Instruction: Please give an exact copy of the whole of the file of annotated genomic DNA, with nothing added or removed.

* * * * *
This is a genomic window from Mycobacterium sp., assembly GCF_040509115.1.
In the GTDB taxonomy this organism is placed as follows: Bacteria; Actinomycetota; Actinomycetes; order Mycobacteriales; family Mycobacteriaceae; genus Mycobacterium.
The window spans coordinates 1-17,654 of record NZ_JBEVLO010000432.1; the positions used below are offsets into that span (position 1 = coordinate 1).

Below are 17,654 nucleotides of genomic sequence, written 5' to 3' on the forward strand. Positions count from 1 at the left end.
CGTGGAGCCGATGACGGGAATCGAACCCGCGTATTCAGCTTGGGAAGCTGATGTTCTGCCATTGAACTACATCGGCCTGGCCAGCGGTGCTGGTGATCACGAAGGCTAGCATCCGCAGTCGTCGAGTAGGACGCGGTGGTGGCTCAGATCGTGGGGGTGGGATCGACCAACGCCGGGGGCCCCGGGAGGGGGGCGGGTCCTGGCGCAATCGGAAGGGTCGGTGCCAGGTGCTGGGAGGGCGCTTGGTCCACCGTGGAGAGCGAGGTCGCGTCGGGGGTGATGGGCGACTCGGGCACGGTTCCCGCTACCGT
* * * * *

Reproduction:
This is a genomic window from Mycobacterium sp., assembly GCF_040509115.1.
In the GTDB taxonomy this organism is placed as follows: Bacteria; Actinomycetota; Actinomycetes; order Mycobacteriales; family Mycobacteriaceae; genus Mycobacterium.
The window spans coordinates 1-17,654 of record NZ_JBEVLO010000432.1; the positions used below are offsets into that span (position 1 = coordinate 1).

Below are 17,654 nucleotides of genomic sequence, written 5' to 3' on the forward strand. Positions count from 1 at the left end.
CGTGGAGCCGATGACGGGAATCGAACCCGCGTATTCAGCTTGGGAAGCTGATGTTCTGCCATTGAACTACATCGGCCTGGCCAGCGGTGCTGGTGATCACGAAGGCTAGCATCCGCAGTCGTCGAGTAGGACGCGGTGGTGGCTCAGATCGTGGGGGTGGGATCGACCAACGCCGGGGGCCCCGGGAGGGGGGCGGGTCCTGGCGCAATCGGAAGGGTCGGTGCCAGGTGCTGGGAGGGCGCTTGGTCCACCGTGGAGAGCGAGGTCGCGTCGGGGGTGATGGGCGACTCGGGCACGGTTCCCGCTACCGT